About the only thing separating the six Kenai Borough Assembly candidates during Wednesday’s forum was their views on the recently passed Anadromous Streams Ordinance — two incumbents stuck by their yes votes while the four others felt it to be an overreaching government intrusion.
During the lunchtime question and answer session, held at the Kenai Chamber of Commerce and Visitor’s Center and jointly sponsored by the Kenai and Soldotna Chambers of Commerce, most of the candidates professed a desire to return the Kenai Peninsula to an idealized past life filled with fishing, hunting and no regulation on what a person can do with their personal property while also hoping for new growth in the oil and gas industry.
Moderated by Merrill Sikorski, candidates were asked to describe the Peninsula as they want to see it in five and 50 years down the road; where they stand on Propositions 1 and 2 on the October ballot; their opinions on the streams ordinance and whether or not they would vote against their constituents if research showed the people to be wrong on an issue.
Running for the District 7 seat to represent the central area is Damon Yerly, Travis Swanson and incumbent Brent Johnson. Running for the District 4 seat to represent Soldotna is Dale Bagley and incumbent Linda Murphy. Looking to represent Nikiski is Wayne Ogle and Steve Chamberlain. Chamberlain did not attend the forum and has said he would avoid most public appearances and media during the campaign.
Swanson, who grew up on the Peninsula but lived in the Portland, Oregon area and the Puget Sound region before returning to the area, said that he would not like to see the Kenai Peninsula become like either place where personal liberties and property rights are trounced upon as he saw Down South. The government should not tell people what to do or how to live, he declared as a basis for his vision of the Peninsula in the future.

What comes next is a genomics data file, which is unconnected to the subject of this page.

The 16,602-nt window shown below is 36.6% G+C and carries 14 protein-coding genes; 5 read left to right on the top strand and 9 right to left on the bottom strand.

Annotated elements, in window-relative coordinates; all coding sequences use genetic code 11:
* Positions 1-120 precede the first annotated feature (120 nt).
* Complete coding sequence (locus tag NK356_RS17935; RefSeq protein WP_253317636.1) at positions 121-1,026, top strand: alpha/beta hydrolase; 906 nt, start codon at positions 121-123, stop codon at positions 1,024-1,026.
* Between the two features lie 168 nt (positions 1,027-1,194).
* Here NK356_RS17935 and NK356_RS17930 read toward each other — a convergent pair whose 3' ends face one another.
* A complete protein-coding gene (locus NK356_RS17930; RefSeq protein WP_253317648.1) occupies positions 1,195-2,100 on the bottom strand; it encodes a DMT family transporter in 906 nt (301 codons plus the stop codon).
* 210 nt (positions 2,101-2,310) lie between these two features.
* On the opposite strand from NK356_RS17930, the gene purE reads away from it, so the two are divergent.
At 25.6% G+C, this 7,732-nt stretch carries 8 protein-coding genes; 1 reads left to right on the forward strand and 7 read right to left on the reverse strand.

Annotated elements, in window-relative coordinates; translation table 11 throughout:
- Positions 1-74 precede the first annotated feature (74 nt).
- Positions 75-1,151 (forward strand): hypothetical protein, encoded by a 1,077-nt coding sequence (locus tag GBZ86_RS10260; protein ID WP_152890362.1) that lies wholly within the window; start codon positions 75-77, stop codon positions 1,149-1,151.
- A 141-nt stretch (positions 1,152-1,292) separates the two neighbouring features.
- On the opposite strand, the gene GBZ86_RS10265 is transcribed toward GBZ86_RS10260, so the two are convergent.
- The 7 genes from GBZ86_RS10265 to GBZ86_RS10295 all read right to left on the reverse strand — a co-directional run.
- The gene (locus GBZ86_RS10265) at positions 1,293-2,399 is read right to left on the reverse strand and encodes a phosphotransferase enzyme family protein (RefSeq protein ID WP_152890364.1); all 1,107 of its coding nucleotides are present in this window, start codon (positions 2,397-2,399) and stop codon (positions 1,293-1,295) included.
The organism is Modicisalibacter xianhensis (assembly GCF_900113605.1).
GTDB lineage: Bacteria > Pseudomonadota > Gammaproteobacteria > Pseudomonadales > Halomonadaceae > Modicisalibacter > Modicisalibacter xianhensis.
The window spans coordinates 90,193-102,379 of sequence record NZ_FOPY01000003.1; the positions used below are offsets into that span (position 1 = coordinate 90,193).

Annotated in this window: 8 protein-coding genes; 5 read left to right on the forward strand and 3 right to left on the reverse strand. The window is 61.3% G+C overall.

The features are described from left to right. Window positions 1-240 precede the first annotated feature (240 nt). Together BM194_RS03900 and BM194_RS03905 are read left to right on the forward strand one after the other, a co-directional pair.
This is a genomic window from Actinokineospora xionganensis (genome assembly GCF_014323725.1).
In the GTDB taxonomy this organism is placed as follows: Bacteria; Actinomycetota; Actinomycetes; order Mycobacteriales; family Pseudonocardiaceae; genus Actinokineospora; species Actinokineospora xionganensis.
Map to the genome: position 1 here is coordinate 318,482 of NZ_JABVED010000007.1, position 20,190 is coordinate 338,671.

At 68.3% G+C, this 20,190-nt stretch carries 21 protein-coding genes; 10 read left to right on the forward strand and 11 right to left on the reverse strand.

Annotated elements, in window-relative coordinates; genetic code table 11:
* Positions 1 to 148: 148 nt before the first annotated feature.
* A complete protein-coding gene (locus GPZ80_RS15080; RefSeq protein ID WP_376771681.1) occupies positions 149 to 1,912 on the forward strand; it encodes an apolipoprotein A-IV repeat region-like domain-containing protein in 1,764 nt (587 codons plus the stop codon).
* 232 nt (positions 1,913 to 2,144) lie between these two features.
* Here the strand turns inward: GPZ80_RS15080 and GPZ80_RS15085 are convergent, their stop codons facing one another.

Swanson said he viewed the Assembly as service representing the people and as long as their wishes were not immoral or illegal he would vote for what they wanted.
Regarding Proposition 1, which seeks to increase the tax exemption for personal homes from $20,000 to $50,000 and is estimated to cut $1.3 million from the Borough’s general fund, Swanson said he supports anything that puts more money in people’s pockets as a “good step” to rein back government spending.
On the other hand, Swanson supports the Borough bonding out $22 million for school maintenance and a new artificial football field for Homer, though he disagrees with the state paying 70 percent of the tab and said in the long run schools should stop taking state and federal money.
Regarding the streams ordinance, Swanson said the problems with salmon runs on the Peninsula do not rest upon the private property owners. Saying the issue is more complex than property owners, Swanson said that he would have voted against.
Incumbent Brent Johnson said his vote in favor of the ordinance that governs a 50-foot buffer along salmon rearing waters was “necessary” and that he supported it from the beginning.
On the school bonds supported by Proposition 2, Johnson noted that the school district was already tapping into its reserve fund and that he supported the $22 million sought for repairs.
Johnson stepped away from other candidates on Proposition 1 saying yes the larger tax break would help “poor people” but the resulting funding shortfall for service areas such as Central Emergency Service, which faces a $350,000 cut, will lead to a tax shift with the affected service areas seeking an increase in their mill rates and drive the property taxes paid in those areas served up.
Regarding his votes with or against his constituency, Johnson said he would always “do what is right.”
Regarding the future, Johnson said he’d like to see the king salmon run in the Kenai return to its former glory and see more oil exploration and an oil pipeline at Falls Creek.